During her exile, we in South Africa were denied Makeba’s youthful diva presence, at a time when we most needed our heroines. The painting can spark our imagination on her world-class performances. The viewer is invited to revel in Makeba’s youth and beauty of a time now past. Nostalgia intermingles with the reality that Miriam Makeba is now deceased.

This painting of Miriam Makeba, like the series itself, draws on the Universal Law of the Impermanence of Life. Youth and Beauty intimate Memento Mori and Tempus Fugit. There is tension in suspending ‘the magic of the stopped moment’ with the inevitable decay associated with time. The highly regarded American philosopher, Susan Sontag, in her book, On Photography, writes,

“Photography is the inventory of mortality…. Photographs show people so irrefutably there and at a specific age in their lives, group together people and things which a moment later have already disbanded, changed, continued along the course of their independent destinies.”

Miriam Makeba’s biography is illuminating, heart-rending and, at the same time, inspiring. Despite her sadness and immense suffering, she radiated beauty and mesmerized millions with her voice and music.

My series was born from her narrative. It reflects on her beauty and sadness. Some works are photorealist in style while others, with the gold leaf, vinyl records and Swarovski crystals, are of fantasy. Miriam Makeba’s story forms the backdrop to this painting.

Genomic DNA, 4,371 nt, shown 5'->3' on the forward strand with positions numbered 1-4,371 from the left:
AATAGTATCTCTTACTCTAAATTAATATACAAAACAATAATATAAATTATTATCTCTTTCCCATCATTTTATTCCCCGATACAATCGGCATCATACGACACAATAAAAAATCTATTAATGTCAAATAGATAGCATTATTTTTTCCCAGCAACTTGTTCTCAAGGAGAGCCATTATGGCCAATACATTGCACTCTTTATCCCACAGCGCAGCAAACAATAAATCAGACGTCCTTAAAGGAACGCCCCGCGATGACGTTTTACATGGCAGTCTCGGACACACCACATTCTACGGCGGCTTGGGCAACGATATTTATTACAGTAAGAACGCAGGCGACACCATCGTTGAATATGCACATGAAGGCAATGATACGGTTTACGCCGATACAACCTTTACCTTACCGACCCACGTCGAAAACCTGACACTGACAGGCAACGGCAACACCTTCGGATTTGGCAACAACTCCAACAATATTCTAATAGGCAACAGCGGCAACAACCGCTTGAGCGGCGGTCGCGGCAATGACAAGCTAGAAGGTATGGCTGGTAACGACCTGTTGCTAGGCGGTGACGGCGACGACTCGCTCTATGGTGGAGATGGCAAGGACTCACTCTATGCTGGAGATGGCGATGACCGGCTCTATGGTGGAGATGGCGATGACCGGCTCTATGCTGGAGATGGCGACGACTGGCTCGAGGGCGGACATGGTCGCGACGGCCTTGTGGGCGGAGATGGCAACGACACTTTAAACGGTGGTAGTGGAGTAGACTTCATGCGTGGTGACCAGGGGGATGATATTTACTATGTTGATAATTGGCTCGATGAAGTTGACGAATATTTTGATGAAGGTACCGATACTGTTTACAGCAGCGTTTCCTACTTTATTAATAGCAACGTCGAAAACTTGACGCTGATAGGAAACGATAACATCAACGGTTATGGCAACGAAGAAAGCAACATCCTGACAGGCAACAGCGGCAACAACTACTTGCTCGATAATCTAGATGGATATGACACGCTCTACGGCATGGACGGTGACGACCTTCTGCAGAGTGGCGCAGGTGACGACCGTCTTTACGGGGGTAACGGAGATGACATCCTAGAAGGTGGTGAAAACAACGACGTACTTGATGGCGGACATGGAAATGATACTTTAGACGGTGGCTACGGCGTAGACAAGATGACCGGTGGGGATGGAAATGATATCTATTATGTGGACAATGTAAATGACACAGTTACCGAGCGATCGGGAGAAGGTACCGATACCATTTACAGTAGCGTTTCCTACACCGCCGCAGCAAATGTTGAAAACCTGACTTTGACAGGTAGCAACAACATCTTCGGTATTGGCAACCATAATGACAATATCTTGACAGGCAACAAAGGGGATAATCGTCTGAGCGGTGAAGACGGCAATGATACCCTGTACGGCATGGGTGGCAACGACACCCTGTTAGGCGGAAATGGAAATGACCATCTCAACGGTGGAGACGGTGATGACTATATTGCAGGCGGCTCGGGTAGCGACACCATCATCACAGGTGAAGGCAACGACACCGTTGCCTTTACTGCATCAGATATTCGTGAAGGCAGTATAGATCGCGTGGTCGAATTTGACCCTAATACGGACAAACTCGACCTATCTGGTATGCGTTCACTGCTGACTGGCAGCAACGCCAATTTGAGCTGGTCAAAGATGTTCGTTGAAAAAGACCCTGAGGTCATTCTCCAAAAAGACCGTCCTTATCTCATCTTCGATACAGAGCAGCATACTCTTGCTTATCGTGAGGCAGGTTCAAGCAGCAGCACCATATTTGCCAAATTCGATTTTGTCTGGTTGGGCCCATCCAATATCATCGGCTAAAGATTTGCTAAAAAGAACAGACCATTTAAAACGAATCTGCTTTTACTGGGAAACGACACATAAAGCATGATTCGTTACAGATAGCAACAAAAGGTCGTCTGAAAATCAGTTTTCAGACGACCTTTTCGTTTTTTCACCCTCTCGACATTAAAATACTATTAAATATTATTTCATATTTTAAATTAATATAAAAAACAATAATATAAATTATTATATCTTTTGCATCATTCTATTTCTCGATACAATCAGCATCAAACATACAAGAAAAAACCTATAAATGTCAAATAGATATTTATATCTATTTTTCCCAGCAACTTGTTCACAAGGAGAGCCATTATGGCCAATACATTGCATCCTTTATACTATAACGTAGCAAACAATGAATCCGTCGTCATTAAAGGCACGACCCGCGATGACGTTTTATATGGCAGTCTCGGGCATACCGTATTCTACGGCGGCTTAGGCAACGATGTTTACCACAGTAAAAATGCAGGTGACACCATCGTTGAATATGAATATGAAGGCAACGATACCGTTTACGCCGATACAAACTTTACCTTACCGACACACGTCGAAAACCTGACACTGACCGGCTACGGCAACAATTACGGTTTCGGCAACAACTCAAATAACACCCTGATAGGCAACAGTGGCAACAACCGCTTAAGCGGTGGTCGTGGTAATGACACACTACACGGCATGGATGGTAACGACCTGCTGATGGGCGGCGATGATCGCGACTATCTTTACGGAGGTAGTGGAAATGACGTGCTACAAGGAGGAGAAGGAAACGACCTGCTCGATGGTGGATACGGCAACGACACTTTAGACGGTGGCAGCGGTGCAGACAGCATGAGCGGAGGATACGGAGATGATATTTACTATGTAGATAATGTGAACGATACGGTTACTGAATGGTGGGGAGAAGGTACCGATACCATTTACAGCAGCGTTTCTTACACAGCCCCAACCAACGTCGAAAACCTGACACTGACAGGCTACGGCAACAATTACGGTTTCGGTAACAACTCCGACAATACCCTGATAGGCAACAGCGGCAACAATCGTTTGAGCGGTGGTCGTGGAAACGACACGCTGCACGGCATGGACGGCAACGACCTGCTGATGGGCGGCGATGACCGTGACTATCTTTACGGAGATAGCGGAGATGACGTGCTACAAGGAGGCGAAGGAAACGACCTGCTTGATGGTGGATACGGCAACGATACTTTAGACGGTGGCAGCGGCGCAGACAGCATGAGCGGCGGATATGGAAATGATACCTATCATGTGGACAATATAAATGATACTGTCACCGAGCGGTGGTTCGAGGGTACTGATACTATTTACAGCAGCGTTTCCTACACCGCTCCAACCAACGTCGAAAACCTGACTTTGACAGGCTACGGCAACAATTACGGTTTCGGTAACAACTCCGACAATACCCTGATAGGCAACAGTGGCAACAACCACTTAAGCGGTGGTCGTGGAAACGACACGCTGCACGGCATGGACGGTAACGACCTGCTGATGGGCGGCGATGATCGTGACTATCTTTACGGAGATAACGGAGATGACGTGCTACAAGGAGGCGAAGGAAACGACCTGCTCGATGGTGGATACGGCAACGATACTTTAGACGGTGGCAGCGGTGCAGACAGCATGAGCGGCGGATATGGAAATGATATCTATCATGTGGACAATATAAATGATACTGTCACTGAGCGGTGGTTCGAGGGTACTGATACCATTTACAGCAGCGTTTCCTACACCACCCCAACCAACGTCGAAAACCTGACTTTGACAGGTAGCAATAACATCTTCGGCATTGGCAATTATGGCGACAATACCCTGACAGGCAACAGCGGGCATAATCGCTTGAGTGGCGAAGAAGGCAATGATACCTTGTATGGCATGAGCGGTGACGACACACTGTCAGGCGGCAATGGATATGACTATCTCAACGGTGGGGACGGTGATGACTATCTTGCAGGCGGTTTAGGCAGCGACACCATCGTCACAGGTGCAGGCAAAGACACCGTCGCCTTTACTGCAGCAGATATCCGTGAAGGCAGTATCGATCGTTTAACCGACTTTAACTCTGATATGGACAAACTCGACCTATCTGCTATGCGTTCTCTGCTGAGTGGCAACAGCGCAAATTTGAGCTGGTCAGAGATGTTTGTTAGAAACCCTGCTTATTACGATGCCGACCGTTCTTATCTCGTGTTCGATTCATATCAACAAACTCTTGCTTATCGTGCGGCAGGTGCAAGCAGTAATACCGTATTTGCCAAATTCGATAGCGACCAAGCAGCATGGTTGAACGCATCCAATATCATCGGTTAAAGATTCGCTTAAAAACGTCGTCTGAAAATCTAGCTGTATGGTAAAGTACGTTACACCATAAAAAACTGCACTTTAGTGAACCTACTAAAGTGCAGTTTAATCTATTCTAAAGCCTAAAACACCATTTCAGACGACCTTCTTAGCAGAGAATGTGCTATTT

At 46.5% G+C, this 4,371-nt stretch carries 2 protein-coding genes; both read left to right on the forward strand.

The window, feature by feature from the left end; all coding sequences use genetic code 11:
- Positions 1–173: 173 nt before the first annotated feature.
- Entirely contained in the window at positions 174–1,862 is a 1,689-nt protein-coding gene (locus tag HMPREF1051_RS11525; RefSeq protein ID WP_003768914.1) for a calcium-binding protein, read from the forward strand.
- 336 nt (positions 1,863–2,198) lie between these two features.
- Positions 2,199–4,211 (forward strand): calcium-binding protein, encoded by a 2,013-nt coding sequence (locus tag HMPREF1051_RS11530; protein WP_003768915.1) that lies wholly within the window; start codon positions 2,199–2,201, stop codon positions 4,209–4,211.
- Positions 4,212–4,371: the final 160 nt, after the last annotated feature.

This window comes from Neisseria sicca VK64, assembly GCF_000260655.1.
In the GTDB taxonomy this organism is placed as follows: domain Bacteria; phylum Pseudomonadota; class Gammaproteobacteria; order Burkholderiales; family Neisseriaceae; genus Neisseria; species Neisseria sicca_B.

She was born on the 4th of March 1932 in Prospect township in Johannesburg. She came from three generations of female Sangomas, and was the child of a Xhosa man and a Swazi woman. Following repeated harassment from the apartheid state, Makeba went into exile in 1959 leaving her baby, family and friends behind. She left South Africa with ‘two little suitcases’.

Makeba recorded two songs before going into exile ‘Miriam’s Goodbye to Africa’, written by Gibson Kente, and ‘Iphindlela’, translated as ‘Show Me The Way’. In her words, “I was asking my ancestors and all my people for good and safe passage until I came back”. The songs were released in South Africa after she left. At the time of her departure, she had no idea that she would spend thirty-one, long and often painful, years in exile.

Makeba’s songs and music were banned in South Africa after she appeared before the United Nations Committee Against Apartheid to support the call for the international boycott of South Africa in 1963. She was 31 years old when she addressed the UN. On her experience of being in exile Makeba said:

“I always wanted to leave home. I never knew they were going to stop me from coming back. Maybe, if I knew, I never would have left. It is kind of painful to be away from everything that you’ve ever known. Nobody will know the pain of exile until you are in exile”.